• Adding two crime analysts who can help with technology, analytical and administrative support in solving crimes, a crisis intervention and behavioral health specialist, and a senior-level position in the Executive Office to focus on public safety community relations and accountability
  • Investing in a one-year pilot of an evidence-based violence reduction program
  • Increasing support for the 61st District Court to sustain justice services
  • Upgrading traffic signals, improving intersection safety and acquiring police vehicles and fire apparatus and equipment

“We are proposing significant investments to improve community safety,” Washington said. “Many of these recommendations are consistent with the recent police staffing and deployment study and they form the base for future transitions and investments under the guidance of our new police chief. 

“Public safety is an important part of a growing community, and the fact that about 60 percent of the general operating fund is devoted to police and fire services is an indication of our commitment to keeping our community safe.”

Health and environment investments that include:

  • Protecting and preserving water resources by continuing the phased implementation of stormwater investments, starting the first phases of work required to relocate the Coldbrook pumping station, replacing 5 percent of all private lead water service lines, continuing asset management investments at the City’s Lake Michigan Filtration Plant and Water Resource Recovery Facility, and upgrading water and sewer infrastructure in conjunction with Vital Streets projects
  • Upgrading the lighting in all 30 City-owned and operated neighborhood parking lots to LED
  • Continuing improvements to 13 City-owned parks as well as pools and playgrounds as part of the voter-approved parks millage
  • Acquiring park land in the Third Ward  and improving the Martin Luther King Jr. Park lodge
  • Investing in a non-motorized trail for the Hastings Street NE connector

“There are $57 million in capital projects that will maintain our high-quality drinking water and enhance our stormwater and flood control as well as help us continue to make steady progress in restoring and maintaining our parks system,” Washington said. 

Governmental excellence investments that include:

  • Increasing technology to maintain credit card compliance for financial transactions
  • Improving street lighting
  • Continuing asset management investments to maintain City buildings and facilities
  • Restoring the Calder Plaza sculpture La Grand Vitesse
  • Starting to scope out the community master plan
  • Expanding the recruitment of entry-level positions by creating opportunities and reducing barriers to employment in historically underrepresented trade areas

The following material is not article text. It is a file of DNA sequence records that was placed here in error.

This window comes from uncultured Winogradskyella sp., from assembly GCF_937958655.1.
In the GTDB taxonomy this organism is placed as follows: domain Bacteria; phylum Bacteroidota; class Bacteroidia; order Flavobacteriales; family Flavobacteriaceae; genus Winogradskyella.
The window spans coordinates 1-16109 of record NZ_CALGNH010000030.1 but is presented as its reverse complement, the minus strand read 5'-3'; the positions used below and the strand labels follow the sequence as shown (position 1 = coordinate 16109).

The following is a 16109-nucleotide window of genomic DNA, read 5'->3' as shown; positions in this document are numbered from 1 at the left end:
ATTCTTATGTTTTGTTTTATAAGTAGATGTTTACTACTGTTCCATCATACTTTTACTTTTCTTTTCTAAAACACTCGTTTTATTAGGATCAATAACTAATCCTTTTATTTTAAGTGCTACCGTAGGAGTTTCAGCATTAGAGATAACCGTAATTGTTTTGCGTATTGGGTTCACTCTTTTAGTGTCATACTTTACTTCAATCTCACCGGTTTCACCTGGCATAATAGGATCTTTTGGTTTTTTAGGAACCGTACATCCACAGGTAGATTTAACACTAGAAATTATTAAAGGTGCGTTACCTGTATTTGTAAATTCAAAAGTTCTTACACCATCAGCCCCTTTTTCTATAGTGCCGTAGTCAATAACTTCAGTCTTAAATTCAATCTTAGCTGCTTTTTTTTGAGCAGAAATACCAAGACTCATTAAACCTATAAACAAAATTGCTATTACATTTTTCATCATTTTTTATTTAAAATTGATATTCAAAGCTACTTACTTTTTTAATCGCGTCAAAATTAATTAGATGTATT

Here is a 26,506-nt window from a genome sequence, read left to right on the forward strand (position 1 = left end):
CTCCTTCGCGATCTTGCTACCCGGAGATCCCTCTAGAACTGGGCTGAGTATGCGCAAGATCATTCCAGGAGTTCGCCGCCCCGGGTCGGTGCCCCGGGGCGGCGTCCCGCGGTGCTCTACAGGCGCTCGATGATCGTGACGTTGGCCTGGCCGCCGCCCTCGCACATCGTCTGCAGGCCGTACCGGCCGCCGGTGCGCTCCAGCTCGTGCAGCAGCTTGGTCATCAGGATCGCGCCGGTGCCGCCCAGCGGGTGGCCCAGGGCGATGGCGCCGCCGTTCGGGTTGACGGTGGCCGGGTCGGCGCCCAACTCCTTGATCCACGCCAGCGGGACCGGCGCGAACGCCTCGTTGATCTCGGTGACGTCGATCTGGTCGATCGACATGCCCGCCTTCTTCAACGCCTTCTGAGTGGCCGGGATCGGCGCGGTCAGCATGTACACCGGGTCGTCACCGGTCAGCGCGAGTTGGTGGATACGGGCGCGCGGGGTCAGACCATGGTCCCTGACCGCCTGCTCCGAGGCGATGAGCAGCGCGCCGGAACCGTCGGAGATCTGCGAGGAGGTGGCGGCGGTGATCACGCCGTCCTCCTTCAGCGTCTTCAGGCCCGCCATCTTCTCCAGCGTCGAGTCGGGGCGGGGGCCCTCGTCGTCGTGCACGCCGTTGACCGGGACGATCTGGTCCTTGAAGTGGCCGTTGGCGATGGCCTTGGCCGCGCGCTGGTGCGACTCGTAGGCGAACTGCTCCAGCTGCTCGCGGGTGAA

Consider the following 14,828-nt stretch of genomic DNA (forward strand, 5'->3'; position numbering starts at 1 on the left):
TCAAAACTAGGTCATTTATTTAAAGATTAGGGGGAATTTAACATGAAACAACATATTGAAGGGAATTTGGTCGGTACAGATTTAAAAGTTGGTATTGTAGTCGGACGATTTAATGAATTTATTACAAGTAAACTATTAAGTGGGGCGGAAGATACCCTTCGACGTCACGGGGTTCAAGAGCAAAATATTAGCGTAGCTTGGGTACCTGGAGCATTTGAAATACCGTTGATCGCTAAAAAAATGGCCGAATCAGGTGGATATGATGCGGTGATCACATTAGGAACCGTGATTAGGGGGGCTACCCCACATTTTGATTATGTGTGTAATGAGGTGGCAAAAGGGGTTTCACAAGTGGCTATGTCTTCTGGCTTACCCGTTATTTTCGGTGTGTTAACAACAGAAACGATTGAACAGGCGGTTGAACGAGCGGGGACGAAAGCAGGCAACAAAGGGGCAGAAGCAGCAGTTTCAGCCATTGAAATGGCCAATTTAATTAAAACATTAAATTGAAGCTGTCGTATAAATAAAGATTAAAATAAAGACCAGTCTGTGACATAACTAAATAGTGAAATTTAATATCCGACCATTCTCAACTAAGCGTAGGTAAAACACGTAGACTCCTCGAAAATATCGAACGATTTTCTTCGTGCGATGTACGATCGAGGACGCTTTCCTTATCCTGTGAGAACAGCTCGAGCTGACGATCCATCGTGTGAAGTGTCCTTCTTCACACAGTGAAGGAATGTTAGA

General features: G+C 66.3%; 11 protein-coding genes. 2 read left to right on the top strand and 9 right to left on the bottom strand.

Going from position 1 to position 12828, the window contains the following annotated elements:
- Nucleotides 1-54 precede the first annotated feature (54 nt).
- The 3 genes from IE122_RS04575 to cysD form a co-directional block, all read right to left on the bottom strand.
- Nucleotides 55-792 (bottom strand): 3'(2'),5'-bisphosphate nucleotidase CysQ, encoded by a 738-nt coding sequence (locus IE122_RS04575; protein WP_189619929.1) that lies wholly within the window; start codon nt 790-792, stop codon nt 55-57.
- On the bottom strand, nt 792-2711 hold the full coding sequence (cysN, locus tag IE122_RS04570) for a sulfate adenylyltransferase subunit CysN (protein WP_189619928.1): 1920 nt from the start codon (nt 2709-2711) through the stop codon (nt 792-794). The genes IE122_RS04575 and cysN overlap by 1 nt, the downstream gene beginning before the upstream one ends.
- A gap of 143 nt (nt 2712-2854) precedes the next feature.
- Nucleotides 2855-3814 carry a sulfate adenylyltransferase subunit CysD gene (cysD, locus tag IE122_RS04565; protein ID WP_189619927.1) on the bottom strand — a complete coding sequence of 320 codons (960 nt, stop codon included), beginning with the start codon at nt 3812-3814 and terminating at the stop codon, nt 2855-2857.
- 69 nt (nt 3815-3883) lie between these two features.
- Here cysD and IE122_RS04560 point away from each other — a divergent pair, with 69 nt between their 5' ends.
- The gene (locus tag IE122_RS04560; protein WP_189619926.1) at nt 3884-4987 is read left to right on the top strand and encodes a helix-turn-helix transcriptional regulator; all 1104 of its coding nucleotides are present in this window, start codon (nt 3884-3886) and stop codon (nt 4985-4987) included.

• Providing equity and leadership training for more City employees

“We need talented employees, great technology, good facilities, equitable services, fiscal resiliency and efficient processes to support our commitment to elevating our community’s quality of life,” Washington said. 

Engaged and connected community investments that include:

  • Adding e-poll book laptops and absentee voter ballot tabulators to improve election experiences
  • Surveying the community on its perception of City services, events, programs and facilities
  • Upgrading community cable television equipment and investing in closed captioning
  • Increasing investments in the Neighborhood Match Fund
  • Preparing for the 2020 Census

“We are committed to strengthening our communications and engagement efforts to ensure everyone in our community has access to their local government,” Washington said.

The City Commission will hear presentations on the preliminary fiscal plan through mid-May. The sessions will be open to the public and will take place in the ninth-floor Commission Chambers at City Hall, 300 Monroe Ave. NW. Validated parking will be available in the Government Center Ramp accessible from Ottawa and Monroe avenues. The sessions will be streamed live on the City’s Facebook and YouTube pages and broadcast live on the Grand Rapids Information Network (Comcast Channel 26).

The schedule, including the topics, will be:

9 a.m. to noon April 30 – Health and environment, governmental excellence, engaged and connected community

9 a.m. to noon Tuesday, May 7 – Equity, capital, economic prosperity and affordability, mobility and safe community

9:30 a.m. Tuesday, May 14 – Committee of the Whole discussion on the fiscal plan

7 p.m. Tuesday, May 14 – Public hearing on the fiscal plan

9:30 a.m. Tuesday, May 21 – Committee of the Whole deliberations 

7 p.m. Tuesday, May 21 – City Commission adoption of the FY2020 Fiscal Plan

9 a.m. to noon Thursday, May 23 – If needed